The purpose of the FGP website was an interface through which users would be able to explore all the data on the Genizah fragments. By the end of 2007, nearly 90,000 images from 17 Genizah collections were displayed on the website. (This number represented about 16% from the total number of Genizah images that were available at the end of the project.) The site preserves images of the Genizah fragments accompanied by extensive information such as identifications, catalogue records and bibliographic data, etc.

In April 2008, the different sites of an inventory of the Genizah Collections, a Catalogues Site and a Bibliography Site were merged and went online as one single website. The release of a fully operational version of its online research platform was a landmark.

Over time, an increasing number of tools were added to the website.

A crucial step was achieved when FGP succeeded in developing a complex program capable of analyzing the handwriting in the images of two different fragments and asserting the probability that both were written by the same scribe (and so, perhaps, originate from the same manuscript).

At the end of 2008, in collaboration with Lior Wolf and Nachum Deshwitz of Tel Aviv University’s Blavatnik School of Computer Science, Roni Choueka, the son of Yaacov Choueka who joined the unit as a Genizah advisor and algorithms developer, decided to tackle a major problem in Genizah research, namely, how to join fragments of documents from different locations.

Once it was possible to compare two images of handwritten fragments and determine the probability that they were written by the same scribe, they realized that it could be done not just on a by-request basis.

"Why not try to match every Genizah image to every other to solve this problem once and for all, rather than when a scholar is seeking help with a particular fragment?" Yaacov Choueka reasoned. "We had to do a lot of preparation because this is a gigantic operation, matching each of about 350,000 images to each other – the other 100,000 cannot be matched – requiring about 15 billion comparisons done by computer."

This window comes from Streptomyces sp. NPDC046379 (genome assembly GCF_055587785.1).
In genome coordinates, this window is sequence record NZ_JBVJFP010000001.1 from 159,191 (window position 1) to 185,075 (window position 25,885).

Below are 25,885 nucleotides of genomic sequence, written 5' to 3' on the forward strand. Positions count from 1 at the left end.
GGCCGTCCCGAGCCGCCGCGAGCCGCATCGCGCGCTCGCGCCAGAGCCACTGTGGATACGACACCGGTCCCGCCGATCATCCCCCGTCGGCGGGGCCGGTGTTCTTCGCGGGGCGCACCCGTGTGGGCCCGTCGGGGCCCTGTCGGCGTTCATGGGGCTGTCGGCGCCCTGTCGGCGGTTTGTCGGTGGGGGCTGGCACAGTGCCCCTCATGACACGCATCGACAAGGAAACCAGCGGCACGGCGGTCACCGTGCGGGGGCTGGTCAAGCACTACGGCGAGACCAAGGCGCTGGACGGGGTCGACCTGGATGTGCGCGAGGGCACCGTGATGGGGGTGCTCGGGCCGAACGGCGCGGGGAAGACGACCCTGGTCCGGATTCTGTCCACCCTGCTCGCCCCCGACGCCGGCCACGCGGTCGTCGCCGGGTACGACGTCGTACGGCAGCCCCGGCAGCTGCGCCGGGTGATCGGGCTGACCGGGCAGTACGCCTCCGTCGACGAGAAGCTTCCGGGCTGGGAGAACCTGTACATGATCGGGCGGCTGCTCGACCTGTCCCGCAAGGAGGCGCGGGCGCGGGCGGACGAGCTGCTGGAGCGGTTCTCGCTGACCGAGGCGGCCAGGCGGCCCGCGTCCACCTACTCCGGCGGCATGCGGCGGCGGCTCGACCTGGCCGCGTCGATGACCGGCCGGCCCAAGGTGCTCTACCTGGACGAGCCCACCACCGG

Such a task was only possible thanks to a network of hundreds of supercomputers. During June 2013, twenty CPU's from the Computing Lab at Tel Aviv University ran together continuously for 37 days (the equivalent of some 18,000 computing hours), and the task was accomplished. Four terabytes of output were generated in the process.

Using facial recognition technology, the program allows the platform’s users to search for "joins," probable match-ups of fragments. The computer can almost instantaneously search through billions of possible pairings and suggest between 10 and 20 highly probable pairings.

Several other tools were developed over time, such as:
Jigsaw – When trying to test a hypothesis about the possibility of joining 4 or 5 fragments, say, into one folio, a researcher may invoke the function “Jigsaw,” giving it the numbers of these fragments’ images. The images will then be displayed on his (preferably large) screen, where he can rotate or move any of them in an effort to fit them physically together, as in a real puzzle. If satisfied, he can then store the final image on the website.

Word-Spotting – This tool makes it possible to locate Genizah fragments that contain a given word not only in fragments that have been manually transcribed but in any Genizah fragment, by searching for the image of the word rather than for its textual representation. The user highlights a search word in the image of a given fragment, and the program will then scan the digital images of the entire Genizah collection, to locate and retrieve fragments that contain an image similar to the one highlighted. In November 2012, a function for displaying all of the physical data of a fragment was introduced, together with the option to query all this data through the Advanced Search module.

Apart from the Cairo Genizah site, further websites were added:
In 2014, the Judeo-Arabic Corpus including 110 Judeo-Arabic works and a bibliography containing about 1,500 records was launched. The Sussmann Catalogue also went online, a digital version of the “Thesaurus of Talmudic Manuscripts,” a comprehensive catalogue of all manuscripts of Mishnah, Tosefta, Talmud Yerushalmi, Talmud Bavli and Rif as well as the Nahum Collection website with manuscripts from the Yemenite Genizah collected by Yehuda Levi Nahum.

An online, digitized repository of the entire Babylonian Talmud called "Hachi Garsinan" Talmud Bavli Variants site went online in March 2016. Developers have described this site as a revolution in Talmud study. “Hachi Garsinan” contains high-quality digital images of all original text-witnesses, accompanied by precise transcriptions of the text in the image.